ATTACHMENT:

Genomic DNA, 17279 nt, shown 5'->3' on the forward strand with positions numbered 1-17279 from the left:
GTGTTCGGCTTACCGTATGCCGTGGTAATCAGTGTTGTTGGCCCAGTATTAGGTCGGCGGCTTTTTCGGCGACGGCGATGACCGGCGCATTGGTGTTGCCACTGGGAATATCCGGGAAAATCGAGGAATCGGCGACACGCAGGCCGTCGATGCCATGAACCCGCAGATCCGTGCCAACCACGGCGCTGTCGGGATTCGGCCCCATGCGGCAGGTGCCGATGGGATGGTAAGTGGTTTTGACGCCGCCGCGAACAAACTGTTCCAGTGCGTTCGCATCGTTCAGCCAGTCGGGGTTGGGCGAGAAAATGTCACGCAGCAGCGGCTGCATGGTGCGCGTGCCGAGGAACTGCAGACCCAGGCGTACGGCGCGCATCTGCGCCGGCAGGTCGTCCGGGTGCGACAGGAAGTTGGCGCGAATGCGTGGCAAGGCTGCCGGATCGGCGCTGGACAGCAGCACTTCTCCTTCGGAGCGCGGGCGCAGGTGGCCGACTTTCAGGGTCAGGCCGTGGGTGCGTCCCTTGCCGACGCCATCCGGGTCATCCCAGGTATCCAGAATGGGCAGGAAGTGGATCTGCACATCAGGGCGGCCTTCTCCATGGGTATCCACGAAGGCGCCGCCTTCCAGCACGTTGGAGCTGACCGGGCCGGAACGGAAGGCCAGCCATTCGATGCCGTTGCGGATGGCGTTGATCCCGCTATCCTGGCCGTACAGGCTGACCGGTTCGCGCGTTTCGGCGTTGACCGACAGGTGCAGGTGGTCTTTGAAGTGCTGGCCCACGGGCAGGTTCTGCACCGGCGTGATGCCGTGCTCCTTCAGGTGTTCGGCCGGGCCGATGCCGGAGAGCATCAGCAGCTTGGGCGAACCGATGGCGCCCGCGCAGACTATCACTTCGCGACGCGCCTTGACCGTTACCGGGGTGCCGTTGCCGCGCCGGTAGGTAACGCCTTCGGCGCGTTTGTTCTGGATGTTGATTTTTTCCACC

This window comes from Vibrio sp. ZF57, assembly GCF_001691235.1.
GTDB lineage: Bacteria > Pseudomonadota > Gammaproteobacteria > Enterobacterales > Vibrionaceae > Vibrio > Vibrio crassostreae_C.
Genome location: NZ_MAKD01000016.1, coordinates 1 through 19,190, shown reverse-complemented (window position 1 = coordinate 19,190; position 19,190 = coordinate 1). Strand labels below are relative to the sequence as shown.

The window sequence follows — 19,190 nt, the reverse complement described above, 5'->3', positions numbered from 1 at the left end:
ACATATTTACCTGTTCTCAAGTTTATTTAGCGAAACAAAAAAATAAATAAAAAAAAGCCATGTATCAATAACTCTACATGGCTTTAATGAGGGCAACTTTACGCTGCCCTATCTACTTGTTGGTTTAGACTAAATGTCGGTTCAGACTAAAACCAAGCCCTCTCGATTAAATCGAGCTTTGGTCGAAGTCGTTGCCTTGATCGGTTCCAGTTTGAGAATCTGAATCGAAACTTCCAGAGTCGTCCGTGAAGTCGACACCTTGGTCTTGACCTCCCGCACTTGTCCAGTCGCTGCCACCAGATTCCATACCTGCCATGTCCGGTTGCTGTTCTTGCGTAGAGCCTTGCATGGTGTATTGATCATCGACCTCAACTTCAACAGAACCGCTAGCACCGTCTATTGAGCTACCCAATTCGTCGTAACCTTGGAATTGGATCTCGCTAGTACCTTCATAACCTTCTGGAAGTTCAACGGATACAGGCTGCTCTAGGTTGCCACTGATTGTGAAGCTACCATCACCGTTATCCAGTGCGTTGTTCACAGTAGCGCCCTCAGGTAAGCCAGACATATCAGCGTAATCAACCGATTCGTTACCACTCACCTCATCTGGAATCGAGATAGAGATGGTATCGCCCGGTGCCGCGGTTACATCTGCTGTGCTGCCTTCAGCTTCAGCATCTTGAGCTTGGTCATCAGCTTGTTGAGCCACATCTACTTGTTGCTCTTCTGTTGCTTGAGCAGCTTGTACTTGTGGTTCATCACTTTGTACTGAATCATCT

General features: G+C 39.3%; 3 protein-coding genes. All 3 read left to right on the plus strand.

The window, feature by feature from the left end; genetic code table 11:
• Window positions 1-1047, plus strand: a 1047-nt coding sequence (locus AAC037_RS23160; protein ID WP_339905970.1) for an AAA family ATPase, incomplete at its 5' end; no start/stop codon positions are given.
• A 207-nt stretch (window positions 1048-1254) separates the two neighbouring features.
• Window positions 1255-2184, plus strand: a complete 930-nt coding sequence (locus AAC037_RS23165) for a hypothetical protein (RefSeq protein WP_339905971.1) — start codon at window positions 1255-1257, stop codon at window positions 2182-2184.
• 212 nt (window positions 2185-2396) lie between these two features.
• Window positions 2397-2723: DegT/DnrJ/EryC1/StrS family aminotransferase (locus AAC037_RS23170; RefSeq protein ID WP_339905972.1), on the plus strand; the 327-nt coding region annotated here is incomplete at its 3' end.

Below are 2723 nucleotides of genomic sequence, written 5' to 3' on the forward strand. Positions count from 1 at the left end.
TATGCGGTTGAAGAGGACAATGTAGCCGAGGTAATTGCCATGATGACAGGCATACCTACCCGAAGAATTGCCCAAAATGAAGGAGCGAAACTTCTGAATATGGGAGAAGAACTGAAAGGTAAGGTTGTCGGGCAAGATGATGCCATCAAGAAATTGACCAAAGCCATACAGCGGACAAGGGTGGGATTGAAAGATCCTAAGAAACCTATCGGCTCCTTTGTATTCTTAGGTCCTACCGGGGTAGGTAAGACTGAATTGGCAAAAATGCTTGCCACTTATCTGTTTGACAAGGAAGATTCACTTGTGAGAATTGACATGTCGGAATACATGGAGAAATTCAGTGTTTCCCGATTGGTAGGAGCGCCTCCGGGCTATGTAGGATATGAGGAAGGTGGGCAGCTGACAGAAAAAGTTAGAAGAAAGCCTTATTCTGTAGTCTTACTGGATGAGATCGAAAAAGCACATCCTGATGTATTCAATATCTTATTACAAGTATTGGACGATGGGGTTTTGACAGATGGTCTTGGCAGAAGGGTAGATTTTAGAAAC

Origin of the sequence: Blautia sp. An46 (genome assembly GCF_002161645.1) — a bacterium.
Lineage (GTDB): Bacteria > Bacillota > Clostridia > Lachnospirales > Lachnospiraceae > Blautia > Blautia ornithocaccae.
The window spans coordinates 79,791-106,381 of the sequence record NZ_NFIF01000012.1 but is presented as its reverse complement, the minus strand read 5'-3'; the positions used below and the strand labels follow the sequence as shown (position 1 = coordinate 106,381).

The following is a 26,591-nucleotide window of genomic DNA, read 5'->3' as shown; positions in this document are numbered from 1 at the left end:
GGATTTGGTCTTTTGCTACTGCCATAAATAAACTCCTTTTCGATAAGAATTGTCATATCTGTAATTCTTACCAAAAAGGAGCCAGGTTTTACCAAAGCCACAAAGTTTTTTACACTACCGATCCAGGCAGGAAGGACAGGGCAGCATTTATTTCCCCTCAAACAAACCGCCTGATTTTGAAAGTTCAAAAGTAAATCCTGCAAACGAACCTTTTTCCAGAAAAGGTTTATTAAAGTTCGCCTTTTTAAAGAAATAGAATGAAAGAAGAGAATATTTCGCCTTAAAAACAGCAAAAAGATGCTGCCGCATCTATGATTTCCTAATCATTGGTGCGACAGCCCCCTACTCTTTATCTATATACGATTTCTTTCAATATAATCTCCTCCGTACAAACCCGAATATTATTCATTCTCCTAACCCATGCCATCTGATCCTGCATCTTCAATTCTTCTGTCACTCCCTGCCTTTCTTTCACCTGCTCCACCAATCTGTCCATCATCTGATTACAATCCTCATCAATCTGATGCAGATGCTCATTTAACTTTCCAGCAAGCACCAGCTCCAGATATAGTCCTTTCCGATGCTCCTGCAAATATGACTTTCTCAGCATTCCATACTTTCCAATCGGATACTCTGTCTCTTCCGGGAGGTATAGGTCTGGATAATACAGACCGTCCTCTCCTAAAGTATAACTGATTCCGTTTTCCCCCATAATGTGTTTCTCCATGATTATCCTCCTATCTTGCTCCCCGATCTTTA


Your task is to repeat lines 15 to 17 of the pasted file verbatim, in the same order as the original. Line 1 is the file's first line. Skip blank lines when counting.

Below are 2723 nucleotides of genomic sequence, written 5' to 3' on the forward strand. Positions count from 1 at the left end.
TATGCGGTTGAAGAGGACAATGTAGCCGAGGTAATTGCCATGATGACAGGCATACCTACCCGAAGAATTGCCCAAAATGAAGGAGCGAAACTTCTGAATATGGGAGAAGAACTGAAAGGTAAGGTTGTCGGGCAAGATGATGCCATCAAGAAATTGACCAAAGCCATACAGCGGACAAGGGTGGGATTGAAAGATCCTAAGAAACCTATCGGCTCCTTTGTATTCTTAGGTCCTACCGGGGTAGGTAAGACTGAATTGGCAAAAATGCTTGCCACTTATCTGTTTGACAAGGAAGATTCACTTGTGAGAATTGACATGTCGGAATACATGGAGAAATTCAGTGTTTCCCGATTGGTAGGAGCGCCTCCGGGCTATGTAGGATATGAGGAAGGTGGGCAGCTGACAGAAAAAGTTAGAAGAAAGCCTTATTCTGTAGTCTTACTGGATGAGATCGAAAAAGCACATCCTGATGTATTCAATATCTTATTACAAGTATTGGACGATGGGGTTTTGACAGATGGTCTTGGCAGAAGGGTAGATTTTAGAAAC

Origin of the sequence: Blautia sp. An46 (genome assembly GCF_002161645.1) — a bacterium.